Posts Tagged healthcare abroad
Finally, the long wait is over, your surgery date has arrived. You may be feeling an overwhelming mix of emotions from excitement to down right anxiousness. But one thing is for sure; you are in the best hands possible with surgeons that truly care about you. As part of the process leading up to your surgery day we will make sure to communicate with you, answering all your questions in order to prepare you both physically as well as mentally.
Lets now take a quick look at what goes on the day of your surgery. You will arrive at our facility and be asked to change into a cap and gown. We will then go over any remaining questions and concerns regarding the logistics as well as after care. Pre-op prepping takes about twenty to thirty minutes and the surgery itself takes an average of an hour to an hour and a half. The method that we utilize is laparoscopic in which a 0.5–1.5 cm incision is made for 99% of the patients. We say this because there is a 1% chance of having to make a larger incision if the patient’s liver is too large, this happens if the person does not shrink their liver through a diet given to them prior to surgery. During surgery CO2 gas is used in order to expand the stomach, this is why some patients experience shoulder and upper back discomfort, which is completely normal.
On average people return to work 3-7 days after surgery, this is also dependent on the nature of your job (desk job or high movement). Your recovery diet can be split into 2 stages consisting of 10 days per stage. During the first 10 days patients can only have clear liquid foods such as Gatorade, tea, gelatin, and broth. Stage two starts on day 11 were non-clear foods such as yogurt, puree, applesauce, and cooked blended vegetables can be consumed. Three weeks post op a patient may begin testing with salts and gradually build to solids that are easy to chew like salmon, chicken legs, and meat fillets.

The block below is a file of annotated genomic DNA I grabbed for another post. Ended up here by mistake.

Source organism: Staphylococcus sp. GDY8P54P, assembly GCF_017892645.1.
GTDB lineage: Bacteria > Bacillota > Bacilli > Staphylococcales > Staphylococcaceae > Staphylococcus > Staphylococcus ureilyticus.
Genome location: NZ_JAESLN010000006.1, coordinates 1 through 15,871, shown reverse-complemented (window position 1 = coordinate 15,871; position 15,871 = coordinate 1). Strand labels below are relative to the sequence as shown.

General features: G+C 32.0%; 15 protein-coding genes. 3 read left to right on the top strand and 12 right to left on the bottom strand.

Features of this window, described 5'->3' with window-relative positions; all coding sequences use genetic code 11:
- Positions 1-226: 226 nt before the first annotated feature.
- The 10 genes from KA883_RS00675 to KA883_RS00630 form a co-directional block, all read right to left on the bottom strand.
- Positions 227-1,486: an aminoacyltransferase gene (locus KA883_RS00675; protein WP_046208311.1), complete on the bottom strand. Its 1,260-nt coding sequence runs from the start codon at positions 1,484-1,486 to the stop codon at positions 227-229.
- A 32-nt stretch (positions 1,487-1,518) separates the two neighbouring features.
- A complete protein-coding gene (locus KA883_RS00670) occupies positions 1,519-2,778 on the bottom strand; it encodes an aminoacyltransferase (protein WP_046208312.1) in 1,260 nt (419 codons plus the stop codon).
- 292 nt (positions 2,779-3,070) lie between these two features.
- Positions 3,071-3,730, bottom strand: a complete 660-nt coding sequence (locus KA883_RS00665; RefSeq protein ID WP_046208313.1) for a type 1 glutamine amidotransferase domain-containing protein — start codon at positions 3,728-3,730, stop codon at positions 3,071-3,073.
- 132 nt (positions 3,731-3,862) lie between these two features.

Medical Tourism on the Rise
As more Americans are losing health insurance, the trend to travel out of the country for affordable medical procedures is increasing. According to the Kaiser Family Foundation, more than 46 million Americans are currently uninsured, making the medical procedures that are performed at a fraction of the cost in other countries more attractive.
“Medical tourism”, better-known as traveling across international borders to obtain health care, offers a variety of procedures, from dental work to cosmetic surgery, at a fraction of the cost that an individual would be charged in the United States. But, it’s not only the cost that is attracting Americans to travel to other countries such as Mexico and India to get these procedures performed; it is the after-care they are receiving.
“Rather than dreading coming to Tijuana for surgery, people are looking forward to a luxurious experience,” said Dr. Alejandro Quiroz, M.D. Chief Surgeon and founder of CosMed Clinic in Mexico. “Patients stay in nice hotels, receive personalized care, are given meals and when they leave they tell us that it feels like they are leaving a spa, rather than a medical clinic.”
Less than 20 minutes from the United States border, facilities like CosMed Clinic, located in Tijuana, Mexico, are becoming more popular and sources are predicting medical tourism to be a $100 billion industry by 2012. While some are skeptical of traveling to another country to get a medical procedure performed, others are extremely confident in trusting the board certified surgeons to their health.
“After traveling to Tijuana for my reconstructive surgery and experiencing the treatment I received, I won’t get health care in the states again,” said Marika, a CosMed Clinic patient. “My doctor was readily available to me, always answering my questions and I walked away feeling amazing and completely satisfied with my experience.”
For more information about the health procedure aftercare in other countries, visit http://www.cosmedclinic.com/mexico_plastic_surgery_resources.html